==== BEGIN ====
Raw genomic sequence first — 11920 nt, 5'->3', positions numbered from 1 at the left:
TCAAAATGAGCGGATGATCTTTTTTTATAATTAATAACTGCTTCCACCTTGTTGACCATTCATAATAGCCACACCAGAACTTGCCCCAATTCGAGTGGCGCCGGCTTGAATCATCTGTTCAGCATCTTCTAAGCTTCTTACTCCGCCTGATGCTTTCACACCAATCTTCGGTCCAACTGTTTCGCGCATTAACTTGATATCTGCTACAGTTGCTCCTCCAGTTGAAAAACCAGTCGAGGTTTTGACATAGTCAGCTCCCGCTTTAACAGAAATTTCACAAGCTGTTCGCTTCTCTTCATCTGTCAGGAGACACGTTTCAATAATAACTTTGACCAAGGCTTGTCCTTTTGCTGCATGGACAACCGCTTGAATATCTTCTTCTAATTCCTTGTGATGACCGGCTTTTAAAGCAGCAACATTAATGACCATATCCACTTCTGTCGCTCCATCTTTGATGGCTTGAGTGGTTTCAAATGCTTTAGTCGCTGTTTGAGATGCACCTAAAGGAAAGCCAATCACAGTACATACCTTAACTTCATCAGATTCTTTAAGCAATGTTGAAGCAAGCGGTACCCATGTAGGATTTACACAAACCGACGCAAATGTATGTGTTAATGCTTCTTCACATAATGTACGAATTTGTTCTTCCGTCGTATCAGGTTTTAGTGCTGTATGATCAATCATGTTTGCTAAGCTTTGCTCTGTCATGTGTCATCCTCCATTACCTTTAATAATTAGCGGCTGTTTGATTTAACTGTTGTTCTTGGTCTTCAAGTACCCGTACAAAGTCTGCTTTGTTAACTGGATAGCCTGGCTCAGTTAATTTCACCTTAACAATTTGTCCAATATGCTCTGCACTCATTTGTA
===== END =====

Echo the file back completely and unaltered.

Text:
Raw genomic sequence first — 11920 nt, 5'->3', positions numbered from 1 at the left:
TCAAAATGAGCGGATGATCTTTTTTTATAATTAATAACTGCTTCCACCTTGTTGACCATTCATAATAGCCACACCAGAACTTGCCCCAATTCGAGTGGCGCCGGCTTGAATCATCTGTTCAGCATCTTCTAAGCTTCTTACTCCGCCTGATGCTTTCACACCAATCTTCGGTCCAACTGTTTCGCGCATTAACTTGATATCTGCTACAGTTGCTCCTCCAGTTGAAAAACCAGTCGAGGTTTTGACATAGTCAGCTCCCGCTTTAACAGAAATTTCACAAGCTGTTCGCTTCTCTTCATCTGTCAGGAGACACGTTTCAATAATAACTTTGACCAAGGCTTGTCCTTTTGCTGCATGGACAACCGCTTGAATATCTTCTTCTAATTCCTTGTGATGACCGGCTTTTAAAGCAGCAACATTAATGACCATATCCACTTCTGTCGCTCCATCTTTGATGGCTTGAGTGGTTTCAAATGCTTTAGTCGCTGTTTGAGATGCACCTAAAGGAAAGCCAATCACAGTACATACCTTAACTTCATCAGATTCTTTAAGCAATGTTGAAGCAAGCGGTACCCATGTAGGATTTACACAAACCGACGCAAATGTATGTGTTAATGCTTCTTCACATAATGTACGAATTTGTTCTTCCGTCGTATCAGGTTTTAGTGCTGTATGATCAATCATGTTTGCTAAGCTTTGCTCTGTCATGTGTCATCCTCCATTACCTTTAATAATTAGCGGCTGTTTGATTTAACTGTTGTTCTTGGTCTTCAAGTACCCGTACAAAGTCTGCTTTGTTAACTGGATAGCCTGGCTCAGTTAATTTCACCTTAACAATTTGTCCAATATGCTCTGCACTCATTTGTA